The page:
How to make the transition from startup to established brand
For many new entrepreneurs, getting their startup off the ground is their ‘big goal’, and the focus of all their creative energy.
But what happens after you’ve successfully done that? Many entrepreneurs forget (or simply don’t think far enough in advance) that figuring out if the market needs, and will thus support, their startup is only the first phase in their success. The next, even more important, phase is growth, and establishing themselves as a true player in their chosen market / industry / niche.
One funny thing about growth is if it’s too slow, the startup can fail, but if it’s too fast it can also be a problem. Read on to find out why.
Traction vs Growth
Lots of new customers have started coming through your doors. Great news, right? Maybe, but maybe not. For example, if your product / service isn’t completely ready, has bugs or needs to be further refined, strong growth isn’t a good thing (yet) because it will lead to big problems with unhappy customers. The last thing you want is for hundreds, or thousands, of people to have a bad experience, because it can stop your growth, and your success, dead in its tracks.
Becoming an established brand means focusing, and sometimes re-focusing, on your target market. If, after a few months in business, you realise that who you thought was your market has changed, your marketing strategies, your focus and your push into that segment will need to change as well.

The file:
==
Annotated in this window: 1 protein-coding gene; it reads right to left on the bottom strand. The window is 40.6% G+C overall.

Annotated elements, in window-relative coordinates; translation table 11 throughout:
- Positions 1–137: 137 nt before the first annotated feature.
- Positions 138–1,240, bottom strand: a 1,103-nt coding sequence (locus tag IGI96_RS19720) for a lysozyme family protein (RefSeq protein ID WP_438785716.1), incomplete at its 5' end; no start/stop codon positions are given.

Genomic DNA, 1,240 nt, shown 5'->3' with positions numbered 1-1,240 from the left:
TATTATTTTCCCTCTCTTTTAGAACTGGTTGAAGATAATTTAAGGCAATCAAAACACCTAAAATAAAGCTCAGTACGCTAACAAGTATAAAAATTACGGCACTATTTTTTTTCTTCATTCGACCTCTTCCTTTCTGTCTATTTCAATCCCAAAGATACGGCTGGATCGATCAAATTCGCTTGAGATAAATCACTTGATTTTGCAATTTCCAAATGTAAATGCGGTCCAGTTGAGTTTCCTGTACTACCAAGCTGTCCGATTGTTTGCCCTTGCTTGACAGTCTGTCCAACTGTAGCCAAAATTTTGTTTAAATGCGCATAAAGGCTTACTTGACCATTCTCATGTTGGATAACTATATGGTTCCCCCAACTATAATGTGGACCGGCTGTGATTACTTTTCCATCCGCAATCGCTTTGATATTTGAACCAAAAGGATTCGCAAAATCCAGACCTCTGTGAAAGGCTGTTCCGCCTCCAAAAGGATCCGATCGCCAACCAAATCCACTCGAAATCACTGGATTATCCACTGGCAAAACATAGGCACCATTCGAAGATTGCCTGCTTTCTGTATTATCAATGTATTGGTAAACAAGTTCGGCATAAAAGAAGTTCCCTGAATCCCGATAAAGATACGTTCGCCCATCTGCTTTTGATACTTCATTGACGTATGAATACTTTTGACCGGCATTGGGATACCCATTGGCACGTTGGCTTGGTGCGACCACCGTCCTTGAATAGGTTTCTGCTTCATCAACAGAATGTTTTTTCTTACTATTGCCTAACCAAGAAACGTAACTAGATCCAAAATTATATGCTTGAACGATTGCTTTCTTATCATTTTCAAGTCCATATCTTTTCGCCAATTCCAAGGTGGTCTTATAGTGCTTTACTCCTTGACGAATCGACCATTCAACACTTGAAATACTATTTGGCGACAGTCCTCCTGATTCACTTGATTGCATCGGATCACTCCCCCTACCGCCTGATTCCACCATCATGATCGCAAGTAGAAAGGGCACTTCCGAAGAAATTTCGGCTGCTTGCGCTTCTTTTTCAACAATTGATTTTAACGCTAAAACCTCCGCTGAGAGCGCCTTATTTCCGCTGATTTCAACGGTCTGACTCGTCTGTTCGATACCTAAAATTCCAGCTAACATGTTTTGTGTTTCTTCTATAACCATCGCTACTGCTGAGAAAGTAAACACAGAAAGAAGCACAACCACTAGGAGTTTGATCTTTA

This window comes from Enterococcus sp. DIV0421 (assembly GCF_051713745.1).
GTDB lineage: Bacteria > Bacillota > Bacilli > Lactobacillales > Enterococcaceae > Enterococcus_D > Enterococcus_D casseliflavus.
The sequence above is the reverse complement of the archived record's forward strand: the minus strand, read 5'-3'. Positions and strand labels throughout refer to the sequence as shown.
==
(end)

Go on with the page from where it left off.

Dropping Dead Weight
Another big transition factor from startup to established brand is to get rid of any products or services that aren’t successful and may be slowing you and your people down. In some cases that might even be the product or service you thought would be your top seller, which is hard for some entrepreneurs to swallow. If it is however, jettisoning that product or service might just be necessary for your overall success, as well as any people on your team that aren’t necessary or don’t pull their weight.
Lastly, a key to becoming an established brand for many startups is to "hitch their wagon", as the Yanks say, to a brand that already is established. For example, at Starbucks coffee they now process customer debit and credit card payments using Square, a partnership that has been excellent for both but incredible for Square, as it took them from virtually unknown to established player in a very short time.
In closing, while getting your startup off the ground is certainly important (and congrats when you do), planning for the growth stage that’s necessary to become established is vitally important as well, so make sure you’re prepared to do it when the time comes.
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